The Characters of Sheb Woolly

Who Kidnapped Sheb Woolly? is based on actual creatures, people, and events. More or less.

Jack’s dad, J. Fred Herlocker, found a woolly caterpillar outside just as a freeze was predicted, so he brought him in and gave him a warm refuge. He named the woolly caterpillar “Sheb Woolly,” after the entertainer Sheb Wooley (no resemblance). Fortunately, Dad had a caterpillar expert in the family (grandson Jackson, whose class had just studied caterpillars) so he knew to add leaves to eat and a stick on which to cocoon (see photo at right).

But Sheb Woolly refused to cocoon. Finally Dad decided it was better to let him go. But why would Sheb not want to become a moth? It’s a mystery — we’ll never know. But Who Kidnapped Sheb Woolly? is one possibility.

Sheb Woolly — Woolly caterpillars, it turns out, do not turn into butterflies. They turn into moths. This complicated the original story line a bit, since that involved Sheb turning into a beautiful butterfly like Caitlyn. However, some of the moths that come from woolly caterpillars are fairly woolly themselves, so in a way that made for a better ending. It also made the point (perhaps a bit subtly) that Caitlyn loved Sheb for who he was, not what he looked like, so being a less-than-beautiful butterfly/moth was not a problem.

Jayfred — Jack’s dad does not normally pick up stray creatures and take them home.  For some reason he just felt sorry for Sheb.

For people who are wondering why the character in the story has a name with a different spelling, it’s because Caitlyn would have heard his name being spoken but would not have known how to spell it, so she pronounced it phonetically. 

The Fairy Ninja Squad — The Fairy Ninja Squad (FNS) had a bigger part in the story at one point (part of writing a story is throwing out parts that might be interesting, but do not actually advance the story plot). Originally the leader of the FNS was Fiona’s kid brother, who was a little goofy (in Fiona’s eyes, anyway) and had a history of doing strange and un-fairy-like things. Such as acting like a miniature ninja. Rescuing Sheb was a chance to prove that the FNS really knew their stuff and could accomplish heroic deeds.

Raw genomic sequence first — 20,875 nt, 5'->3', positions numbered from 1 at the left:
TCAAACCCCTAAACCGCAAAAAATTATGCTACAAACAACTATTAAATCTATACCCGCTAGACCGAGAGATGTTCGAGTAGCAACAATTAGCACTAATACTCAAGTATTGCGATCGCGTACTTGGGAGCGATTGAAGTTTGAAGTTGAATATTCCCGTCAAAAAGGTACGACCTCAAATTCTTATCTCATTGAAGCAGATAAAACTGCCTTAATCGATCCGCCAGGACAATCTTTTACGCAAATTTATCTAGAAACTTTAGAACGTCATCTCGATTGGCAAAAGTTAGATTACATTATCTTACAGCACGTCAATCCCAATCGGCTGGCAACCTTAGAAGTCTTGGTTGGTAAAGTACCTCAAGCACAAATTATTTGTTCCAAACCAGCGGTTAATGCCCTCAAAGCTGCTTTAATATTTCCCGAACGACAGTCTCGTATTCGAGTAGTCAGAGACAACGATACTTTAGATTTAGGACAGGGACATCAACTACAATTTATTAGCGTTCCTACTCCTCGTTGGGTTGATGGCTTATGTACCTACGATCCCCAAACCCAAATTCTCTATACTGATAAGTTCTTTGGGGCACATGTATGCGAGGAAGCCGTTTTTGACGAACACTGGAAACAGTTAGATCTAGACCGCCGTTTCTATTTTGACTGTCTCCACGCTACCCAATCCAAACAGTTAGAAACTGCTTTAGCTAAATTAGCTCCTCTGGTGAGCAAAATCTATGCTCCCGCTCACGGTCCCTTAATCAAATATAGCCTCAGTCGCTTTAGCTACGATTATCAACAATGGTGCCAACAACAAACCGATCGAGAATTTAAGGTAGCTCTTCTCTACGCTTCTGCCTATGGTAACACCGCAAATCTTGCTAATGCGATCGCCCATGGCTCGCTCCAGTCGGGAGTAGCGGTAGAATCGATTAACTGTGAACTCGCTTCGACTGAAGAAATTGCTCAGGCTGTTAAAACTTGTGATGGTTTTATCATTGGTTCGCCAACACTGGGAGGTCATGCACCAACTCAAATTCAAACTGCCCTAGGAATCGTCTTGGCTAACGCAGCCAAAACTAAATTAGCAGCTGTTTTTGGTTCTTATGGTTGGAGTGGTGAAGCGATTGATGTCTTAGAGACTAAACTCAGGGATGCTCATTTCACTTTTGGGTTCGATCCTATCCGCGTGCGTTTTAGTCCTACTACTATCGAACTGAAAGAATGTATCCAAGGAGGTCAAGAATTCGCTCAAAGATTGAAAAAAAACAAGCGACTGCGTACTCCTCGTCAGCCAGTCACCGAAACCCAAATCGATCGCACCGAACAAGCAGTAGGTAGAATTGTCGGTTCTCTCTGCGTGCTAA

The illustration of the FNS with Sheb on their shoulders as meant to be reminiscent of the rescue of rugs from Windsor Castle when it burned in 1992. The military guardsmen rolled up these huge rugs and hoisted them on their shoulders; because the rugs were so long and took so many people to carry, only military folks who had been trained to march in step would have been able to move them all out so quickly.

Gladys — Gladys was originally named Flora, figuring that fairies had similar names. Problem: when Valerie sent back the first sketches, Flora looked exactly like Fiona — Valerie had not noticed the name difference. A check with the friendly family proofreader revealed that the proofreader had not caught the difference, either — she also thought there was only one fairy. Ah. Okay, similar names were not a good idea. (Things you learn as writers.) We needed something completely different.

Well, the fairies up to this point (both of them) were white. Maybe a little color would help? We suggested this to Valerie, and she came up with a whole new Afro-Asian look that definitely could not be confused with Fiona. New hairstyle and outfit, too.

Good. Now what about a name? Hmmm. Deb’s boss is African-American, we could use her name. Naw, too much like sucking up. (And the name didn’t quite fit. Sorry, Dr. M.) Ah, but Gladys, her mother (who died in 2004, after seeing her daughter get to be president of a major Pennsylvania university) was known as someone who encouraged people to excel and who believed in education. Who better to teach Sheb how to fly and get over his whole heights problem? Perfect, Gladys it is.

Sheb WooleyShelby F. "Sheb" Wooley (April 10, 1921 – September 16, 2003) was a character actor and singer, best known for his 1958 novelty song "Purple People Eater". He played Ben Miller, brother of Frank Miller in the film High Noon, and also had a co-starring role as scout Pete Nolan in the television program Rawhide. Wooley is credited as the voice actor for the Wilhelm scream, having appeared on a memo as a voice extra for Distant Drums and later confirmed by his widow. This particular scream recording has been used by sound effects teams in over 149 films. (It must be true — I read it on Wikipedia!)

© Debra Tanguy Herlocker 2017